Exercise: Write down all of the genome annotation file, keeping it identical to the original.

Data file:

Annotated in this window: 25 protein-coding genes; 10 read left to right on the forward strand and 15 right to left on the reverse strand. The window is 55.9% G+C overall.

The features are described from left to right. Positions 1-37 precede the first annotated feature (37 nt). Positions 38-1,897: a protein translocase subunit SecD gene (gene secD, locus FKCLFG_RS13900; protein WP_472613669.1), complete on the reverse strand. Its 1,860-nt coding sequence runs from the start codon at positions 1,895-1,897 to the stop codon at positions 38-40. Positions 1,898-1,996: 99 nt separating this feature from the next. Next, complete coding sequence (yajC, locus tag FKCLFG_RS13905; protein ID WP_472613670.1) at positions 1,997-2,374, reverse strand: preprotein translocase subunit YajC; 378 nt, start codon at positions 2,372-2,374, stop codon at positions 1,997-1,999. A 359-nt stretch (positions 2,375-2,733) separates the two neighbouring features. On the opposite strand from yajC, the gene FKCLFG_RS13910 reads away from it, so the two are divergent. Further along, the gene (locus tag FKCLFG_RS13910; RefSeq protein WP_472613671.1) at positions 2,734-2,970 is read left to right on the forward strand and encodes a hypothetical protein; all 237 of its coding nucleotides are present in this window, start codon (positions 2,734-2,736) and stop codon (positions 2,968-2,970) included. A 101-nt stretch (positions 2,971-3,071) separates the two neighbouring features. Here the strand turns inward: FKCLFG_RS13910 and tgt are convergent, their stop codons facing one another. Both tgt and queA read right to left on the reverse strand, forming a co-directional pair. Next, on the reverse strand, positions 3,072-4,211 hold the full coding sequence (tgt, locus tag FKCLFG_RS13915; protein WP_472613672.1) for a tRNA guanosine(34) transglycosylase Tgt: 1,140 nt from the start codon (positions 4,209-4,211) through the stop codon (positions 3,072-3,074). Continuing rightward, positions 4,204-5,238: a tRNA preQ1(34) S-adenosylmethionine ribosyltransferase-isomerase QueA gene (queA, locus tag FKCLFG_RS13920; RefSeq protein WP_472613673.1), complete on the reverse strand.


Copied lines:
Annotated in this window: 25 protein-coding genes; 10 read left to right on the forward strand and 15 right to left on the reverse strand. The window is 55.9% G+C overall.

The features are described from left to right. Positions 1-37 precede the first annotated feature (37 nt). Positions 38-1,897: a protein translocase subunit SecD gene (gene secD, locus FKCLFG_RS13900; protein WP_472613669.1), complete on the reverse strand. Its 1,860-nt coding sequence runs from the start codon at positions 1,895-1,897 to the stop codon at positions 38-40. Positions 1,898-1,996: 99 nt separating this feature from the next. Next, complete coding sequence (yajC, locus tag FKCLFG_RS13905; protein ID WP_472613670.1) at positions 1,997-2,374, reverse strand: preprotein translocase subunit YajC; 378 nt, start codon at positions 2,372-2,374, stop codon at positions 1,997-1,999. A 359-nt stretch (positions 2,375-2,733) separates the two neighbouring features. On the opposite strand from yajC, the gene FKCLFG_RS13910 reads away from it, so the two are divergent. Further along, the gene (locus tag FKCLFG_RS13910; RefSeq protein WP_472613671.1) at positions 2,734-2,970 is read left to right on the forward strand and encodes a hypothetical protein; all 237 of its coding nucleotides are present in this window, start codon (positions 2,734-2,736) and stop codon (positions 2,968-2,970) included. A 101-nt stretch (positions 2,971-3,071) separates the two neighbouring features. Here the strand turns inward: FKCLFG_RS13910 and tgt are convergent, their stop codons facing one another. Both tgt and queA read right to left on the reverse strand, forming a co-directional pair. Next, on the reverse strand, positions 3,072-4,211 hold the full coding sequence (tgt, locus tag FKCLFG_RS13915; protein WP_472613672.1) for a tRNA guanosine(34) transglycosylase Tgt: 1,140 nt from the start codon (positions 4,209-4,211) through the stop codon (positions 3,072-3,074). Continuing rightward, positions 4,204-5,238: a tRNA preQ1(34) S-adenosylmethionine ribosyltransferase-isomerase QueA gene (queA, locus tag FKCLFG_RS13920; RefSeq protein WP_472613673.1), complete on the reverse strand.